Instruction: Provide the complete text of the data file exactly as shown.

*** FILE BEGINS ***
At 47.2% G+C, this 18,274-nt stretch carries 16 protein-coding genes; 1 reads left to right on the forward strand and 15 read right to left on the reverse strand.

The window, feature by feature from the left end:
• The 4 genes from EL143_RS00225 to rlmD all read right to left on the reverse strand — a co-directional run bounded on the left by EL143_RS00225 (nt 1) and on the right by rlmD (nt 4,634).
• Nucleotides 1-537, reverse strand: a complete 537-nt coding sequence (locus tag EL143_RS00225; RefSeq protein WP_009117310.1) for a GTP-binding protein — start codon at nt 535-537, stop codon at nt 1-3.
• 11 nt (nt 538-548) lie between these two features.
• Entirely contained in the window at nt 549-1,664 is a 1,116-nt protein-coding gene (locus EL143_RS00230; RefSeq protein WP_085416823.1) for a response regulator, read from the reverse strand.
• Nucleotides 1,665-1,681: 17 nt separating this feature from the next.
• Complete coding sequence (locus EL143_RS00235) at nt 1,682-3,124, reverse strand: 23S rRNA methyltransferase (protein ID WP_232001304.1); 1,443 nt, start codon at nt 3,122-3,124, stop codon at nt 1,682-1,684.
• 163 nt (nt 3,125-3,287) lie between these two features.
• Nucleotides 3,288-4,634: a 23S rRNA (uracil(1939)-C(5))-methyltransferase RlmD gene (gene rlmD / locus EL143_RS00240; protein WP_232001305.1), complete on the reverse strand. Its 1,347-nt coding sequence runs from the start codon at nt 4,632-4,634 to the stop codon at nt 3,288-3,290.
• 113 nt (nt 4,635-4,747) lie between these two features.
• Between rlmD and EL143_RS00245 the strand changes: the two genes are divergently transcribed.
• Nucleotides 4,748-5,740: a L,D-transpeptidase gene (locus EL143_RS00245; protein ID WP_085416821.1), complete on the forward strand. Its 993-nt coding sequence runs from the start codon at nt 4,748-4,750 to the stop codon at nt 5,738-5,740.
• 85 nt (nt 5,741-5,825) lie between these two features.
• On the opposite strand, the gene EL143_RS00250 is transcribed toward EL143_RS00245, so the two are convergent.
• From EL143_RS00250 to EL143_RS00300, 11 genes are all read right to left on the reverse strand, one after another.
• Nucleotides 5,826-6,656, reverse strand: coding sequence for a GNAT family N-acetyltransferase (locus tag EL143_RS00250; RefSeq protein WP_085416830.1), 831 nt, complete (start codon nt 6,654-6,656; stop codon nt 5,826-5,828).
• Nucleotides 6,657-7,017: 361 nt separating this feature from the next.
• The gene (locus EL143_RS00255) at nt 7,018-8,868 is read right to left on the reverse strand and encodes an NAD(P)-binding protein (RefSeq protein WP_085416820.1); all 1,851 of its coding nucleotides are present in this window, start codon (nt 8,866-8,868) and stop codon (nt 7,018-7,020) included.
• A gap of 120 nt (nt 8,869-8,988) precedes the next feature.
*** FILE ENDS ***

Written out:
At 47.2% G+C, this 18,274-nt stretch carries 16 protein-coding genes; 1 reads left to right on the forward strand and 15 read right to left on the reverse strand.

The window, feature by feature from the left end:
• The 4 genes from EL143_RS00225 to rlmD all read right to left on the reverse strand — a co-directional run bounded on the left by EL143_RS00225 (nt 1) and on the right by rlmD (nt 4,634).
• Nucleotides 1-537, reverse strand: a complete 537-nt coding sequence (locus tag EL143_RS00225; RefSeq protein WP_009117310.1) for a GTP-binding protein — start codon at nt 535-537, stop codon at nt 1-3.
• 11 nt (nt 538-548) lie between these two features.
• Entirely contained in the window at nt 549-1,664 is a 1,116-nt protein-coding gene (locus EL143_RS00230; RefSeq protein WP_085416823.1) for a response regulator, read from the reverse strand.
• Nucleotides 1,665-1,681: 17 nt separating this feature from the next.
• Complete coding sequence (locus EL143_RS00235) at nt 1,682-3,124, reverse strand: 23S rRNA methyltransferase (protein ID WP_232001304.1); 1,443 nt, start codon at nt 3,122-3,124, stop codon at nt 1,682-1,684.
• 163 nt (nt 3,125-3,287) lie between these two features.
• Nucleotides 3,288-4,634: a 23S rRNA (uracil(1939)-C(5))-methyltransferase RlmD gene (gene rlmD / locus EL143_RS00240; protein WP_232001305.1), complete on the reverse strand. Its 1,347-nt coding sequence runs from the start codon at nt 4,632-4,634 to the stop codon at nt 3,288-3,290.
• 113 nt (nt 4,635-4,747) lie between these two features.
• Between rlmD and EL143_RS00245 the strand changes: the two genes are divergently transcribed.
• Nucleotides 4,748-5,740: a L,D-transpeptidase gene (locus EL143_RS00245; protein ID WP_085416821.1), complete on the forward strand. Its 993-nt coding sequence runs from the start codon at nt 4,748-4,750 to the stop codon at nt 5,738-5,740.
• 85 nt (nt 5,741-5,825) lie between these two features.
• On the opposite strand, the gene EL143_RS00250 is transcribed toward EL143_RS00245, so the two are convergent.
• From EL143_RS00250 to EL143_RS00300, 11 genes are all read right to left on the reverse strand, one after another.
• Nucleotides 5,826-6,656, reverse strand: coding sequence for a GNAT family N-acetyltransferase (locus tag EL143_RS00250; RefSeq protein WP_085416830.1), 831 nt, complete (start codon nt 6,654-6,656; stop codon nt 5,826-5,828).
• Nucleotides 6,657-7,017: 361 nt separating this feature from the next.
• The gene (locus EL143_RS00255) at nt 7,018-8,868 is read right to left on the reverse strand and encodes an NAD(P)-binding protein (RefSeq protein WP_085416820.1); all 1,851 of its coding nucleotides are present in this window, start codon (nt 8,866-8,868) and stop codon (nt 7,018-7,020) included.
• A gap of 120 nt (nt 8,869-8,988) precedes the next feature.